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on wanderlust

Musings of a wandering soul….

INDIA | Thursday, 19 April 2012 | Views [358]

I looked down upon the hill below. The wind was making music in my ears, like a divine orchestrator had composed a symphony and was calling out for an audience: for people to stop a while and pause and listen.  A few metres away a golden retriever puppy was going round in circles, trying to catch hold of its own tail, amusing itself in this funny game. The afternoon sun was bright but not burning. The whole ambience was soporiphic, lulling me to sleep. I struggled to keep my eyes awake, trying to soak in the sights and sounds of this quaint little hill station. Not so much because I had never been to a hill station before but because my soul needed the solitude and respite only a small town could offer.


I looked at my cell phone. No there was no overwhelming desire or excitement to share with anyone: for me to make use of a cell phone at this point of time. It was just to check the time as I had long foregone the need to wear a wristwatch and a cellphone had sufficed that odd need to check the time once in a while.  I was more than happy to let time pass me by these couple of days, but it was the odd reminder that my mom was in the habit of calling me post lunch and that she might start getting worried if she couldn’t get through the line; that I felt my brows furrowing for a split second. I let the thought pass me by just this once, knowing that it is rarely that I get an opportunity to let go of things.  Back in the maddening city and my killing job, I had a hundred and one things that I knitted my eyebrows for.  For a change I was glad that there was not a single bar indicating reception in the area.  The wind had stopped and I could hear a dull drone slowly rising in pitch.  I turned my eyes towards the direction of the sound and a couple of hundred metres below I could see a lorry struggling to climb up the steep hill. A familiar sight in most hill stations.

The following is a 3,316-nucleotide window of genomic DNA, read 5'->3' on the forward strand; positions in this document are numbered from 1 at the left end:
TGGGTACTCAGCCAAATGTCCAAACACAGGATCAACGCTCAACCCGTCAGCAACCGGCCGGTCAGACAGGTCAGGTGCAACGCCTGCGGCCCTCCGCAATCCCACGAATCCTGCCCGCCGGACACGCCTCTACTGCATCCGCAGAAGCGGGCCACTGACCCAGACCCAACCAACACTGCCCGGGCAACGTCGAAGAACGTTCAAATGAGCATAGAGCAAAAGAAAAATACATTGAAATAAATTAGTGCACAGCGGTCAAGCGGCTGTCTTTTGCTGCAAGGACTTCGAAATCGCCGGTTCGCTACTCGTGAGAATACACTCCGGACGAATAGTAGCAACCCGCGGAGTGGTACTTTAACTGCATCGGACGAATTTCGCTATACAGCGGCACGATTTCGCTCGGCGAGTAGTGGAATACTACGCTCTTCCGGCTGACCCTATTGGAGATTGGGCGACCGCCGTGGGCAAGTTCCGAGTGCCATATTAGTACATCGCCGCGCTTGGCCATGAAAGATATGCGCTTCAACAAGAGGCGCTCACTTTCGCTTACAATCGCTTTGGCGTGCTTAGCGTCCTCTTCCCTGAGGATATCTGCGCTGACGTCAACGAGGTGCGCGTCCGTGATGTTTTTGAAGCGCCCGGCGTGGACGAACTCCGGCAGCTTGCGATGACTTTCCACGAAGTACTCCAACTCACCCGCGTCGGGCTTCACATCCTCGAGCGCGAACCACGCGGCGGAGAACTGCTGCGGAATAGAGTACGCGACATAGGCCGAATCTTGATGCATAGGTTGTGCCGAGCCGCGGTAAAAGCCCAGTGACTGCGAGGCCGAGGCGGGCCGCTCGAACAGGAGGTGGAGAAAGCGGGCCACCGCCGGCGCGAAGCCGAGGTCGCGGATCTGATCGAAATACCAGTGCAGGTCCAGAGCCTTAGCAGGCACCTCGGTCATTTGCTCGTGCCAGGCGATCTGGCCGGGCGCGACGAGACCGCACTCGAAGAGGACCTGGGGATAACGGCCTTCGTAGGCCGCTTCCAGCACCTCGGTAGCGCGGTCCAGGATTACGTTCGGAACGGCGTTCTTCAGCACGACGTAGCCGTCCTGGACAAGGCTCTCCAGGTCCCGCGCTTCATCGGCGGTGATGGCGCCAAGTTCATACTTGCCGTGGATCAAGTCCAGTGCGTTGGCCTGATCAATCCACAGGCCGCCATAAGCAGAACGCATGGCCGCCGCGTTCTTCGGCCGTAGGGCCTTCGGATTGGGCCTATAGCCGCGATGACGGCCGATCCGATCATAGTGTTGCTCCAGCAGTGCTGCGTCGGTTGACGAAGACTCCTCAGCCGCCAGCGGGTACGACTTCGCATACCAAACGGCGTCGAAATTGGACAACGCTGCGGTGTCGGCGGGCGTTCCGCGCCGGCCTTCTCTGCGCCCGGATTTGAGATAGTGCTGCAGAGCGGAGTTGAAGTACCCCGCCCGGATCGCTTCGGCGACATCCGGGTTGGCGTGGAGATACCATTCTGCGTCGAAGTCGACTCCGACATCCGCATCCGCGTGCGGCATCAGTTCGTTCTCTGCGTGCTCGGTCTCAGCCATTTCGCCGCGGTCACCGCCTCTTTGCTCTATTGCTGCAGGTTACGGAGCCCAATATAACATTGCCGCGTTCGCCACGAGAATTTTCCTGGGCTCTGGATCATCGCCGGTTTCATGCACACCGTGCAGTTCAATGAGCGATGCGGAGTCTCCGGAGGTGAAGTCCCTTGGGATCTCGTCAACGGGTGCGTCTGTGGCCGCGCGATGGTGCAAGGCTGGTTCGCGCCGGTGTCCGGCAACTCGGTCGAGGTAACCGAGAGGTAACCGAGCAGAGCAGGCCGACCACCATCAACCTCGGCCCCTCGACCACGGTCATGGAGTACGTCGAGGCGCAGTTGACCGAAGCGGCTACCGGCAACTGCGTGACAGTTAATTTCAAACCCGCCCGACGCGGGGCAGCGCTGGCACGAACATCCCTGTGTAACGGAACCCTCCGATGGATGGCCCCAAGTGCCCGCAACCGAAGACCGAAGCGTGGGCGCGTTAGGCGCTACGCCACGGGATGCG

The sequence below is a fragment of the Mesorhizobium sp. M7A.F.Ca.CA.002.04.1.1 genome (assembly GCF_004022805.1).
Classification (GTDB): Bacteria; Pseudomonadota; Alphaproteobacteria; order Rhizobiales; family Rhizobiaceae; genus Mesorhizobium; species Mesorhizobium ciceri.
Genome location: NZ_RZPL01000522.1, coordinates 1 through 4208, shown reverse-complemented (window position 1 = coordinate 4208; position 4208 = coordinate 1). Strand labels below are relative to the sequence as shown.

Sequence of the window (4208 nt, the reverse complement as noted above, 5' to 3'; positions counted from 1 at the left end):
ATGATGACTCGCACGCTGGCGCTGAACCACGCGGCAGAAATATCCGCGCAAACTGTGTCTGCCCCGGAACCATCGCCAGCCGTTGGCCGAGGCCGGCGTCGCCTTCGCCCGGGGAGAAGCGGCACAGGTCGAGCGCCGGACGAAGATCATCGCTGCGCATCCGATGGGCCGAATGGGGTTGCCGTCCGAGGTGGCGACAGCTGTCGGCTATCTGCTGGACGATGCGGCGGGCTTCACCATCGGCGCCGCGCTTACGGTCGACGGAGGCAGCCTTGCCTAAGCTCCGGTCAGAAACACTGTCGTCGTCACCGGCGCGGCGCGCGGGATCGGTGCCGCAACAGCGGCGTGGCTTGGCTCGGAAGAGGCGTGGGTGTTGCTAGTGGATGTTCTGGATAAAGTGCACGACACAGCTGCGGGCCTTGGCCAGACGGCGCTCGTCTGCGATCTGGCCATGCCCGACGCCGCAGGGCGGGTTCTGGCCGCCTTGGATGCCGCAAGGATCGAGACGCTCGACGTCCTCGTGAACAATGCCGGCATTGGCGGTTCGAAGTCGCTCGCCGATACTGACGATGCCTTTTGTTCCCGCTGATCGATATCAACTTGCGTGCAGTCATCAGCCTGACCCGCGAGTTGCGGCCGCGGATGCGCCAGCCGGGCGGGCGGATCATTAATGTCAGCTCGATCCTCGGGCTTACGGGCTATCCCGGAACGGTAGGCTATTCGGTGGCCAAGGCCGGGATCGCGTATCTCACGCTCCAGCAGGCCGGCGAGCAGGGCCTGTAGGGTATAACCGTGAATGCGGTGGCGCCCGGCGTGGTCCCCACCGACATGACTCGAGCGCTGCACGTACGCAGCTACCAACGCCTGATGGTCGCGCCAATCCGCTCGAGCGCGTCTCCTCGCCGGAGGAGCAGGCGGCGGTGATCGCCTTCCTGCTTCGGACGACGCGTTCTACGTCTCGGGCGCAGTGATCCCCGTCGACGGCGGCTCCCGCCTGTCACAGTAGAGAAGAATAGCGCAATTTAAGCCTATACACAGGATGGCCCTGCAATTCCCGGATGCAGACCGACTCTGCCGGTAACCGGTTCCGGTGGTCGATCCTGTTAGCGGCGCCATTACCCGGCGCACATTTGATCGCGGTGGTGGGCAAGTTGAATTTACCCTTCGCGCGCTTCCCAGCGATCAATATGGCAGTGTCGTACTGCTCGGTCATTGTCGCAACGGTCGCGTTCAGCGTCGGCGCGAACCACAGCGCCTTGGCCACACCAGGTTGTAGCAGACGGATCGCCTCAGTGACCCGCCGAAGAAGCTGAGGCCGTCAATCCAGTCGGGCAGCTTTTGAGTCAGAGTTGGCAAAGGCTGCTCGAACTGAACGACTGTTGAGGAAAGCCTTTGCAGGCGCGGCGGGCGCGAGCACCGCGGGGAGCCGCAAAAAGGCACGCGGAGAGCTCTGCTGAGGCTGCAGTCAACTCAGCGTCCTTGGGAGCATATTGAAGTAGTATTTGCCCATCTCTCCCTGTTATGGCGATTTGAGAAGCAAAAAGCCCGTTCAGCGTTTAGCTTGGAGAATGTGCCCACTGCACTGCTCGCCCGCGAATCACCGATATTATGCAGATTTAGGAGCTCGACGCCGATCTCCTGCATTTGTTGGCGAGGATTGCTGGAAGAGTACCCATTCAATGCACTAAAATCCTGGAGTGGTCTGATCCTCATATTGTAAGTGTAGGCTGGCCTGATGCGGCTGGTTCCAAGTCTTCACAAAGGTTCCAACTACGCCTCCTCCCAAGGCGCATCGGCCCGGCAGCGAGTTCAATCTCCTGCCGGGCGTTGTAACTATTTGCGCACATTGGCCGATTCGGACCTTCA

I had no intention of retreating into my room rightaway.  I dumped my luggage inside the spacious wooden cupboard. I had been fortunate that I could get a room in the Holiday Home of the Air Force. There was definitely no touch of luxury, like a couple of the star hotels in the vicinity offered. A star hotel room was not what I was looking for, not that I couldn’t afford it. But there is something about hotels that has never really appealed to me; maybe it is the whole business like commercial attitude.   Here everything that a wary soul could ask for was available.  It was a small suite actually, complete with a huge king size bed, side tables, a mini fridge, a tv, an ac (not that there was a need for it) and a small sofa. Everything was perfect, infact it was more than I had asked for.  The Corporal had already informed that dinner would be available at the Mess from 8.00 p.m. onwards, so my basic need for food was taken care of.

Perched halfway atop a hill adjacent to the Monkey Point, the Air Force Mess offers vantage views of the town. A couple of metres below I could see that the beeline for the Hanuman Mandir which I had crossed while entering the Air Force Mess, had not receded at all.  Now I wasn’t the most religiously inclined person, however the vagabond in me couldn’t resist the urge to find out what lay on the other side of the hill. The climb was steeper than I had anticipated, and by the time I reached the top, I was short of breath, not so much because of physical exertion but because what lay in front of my eyes was truly “breathtaking”.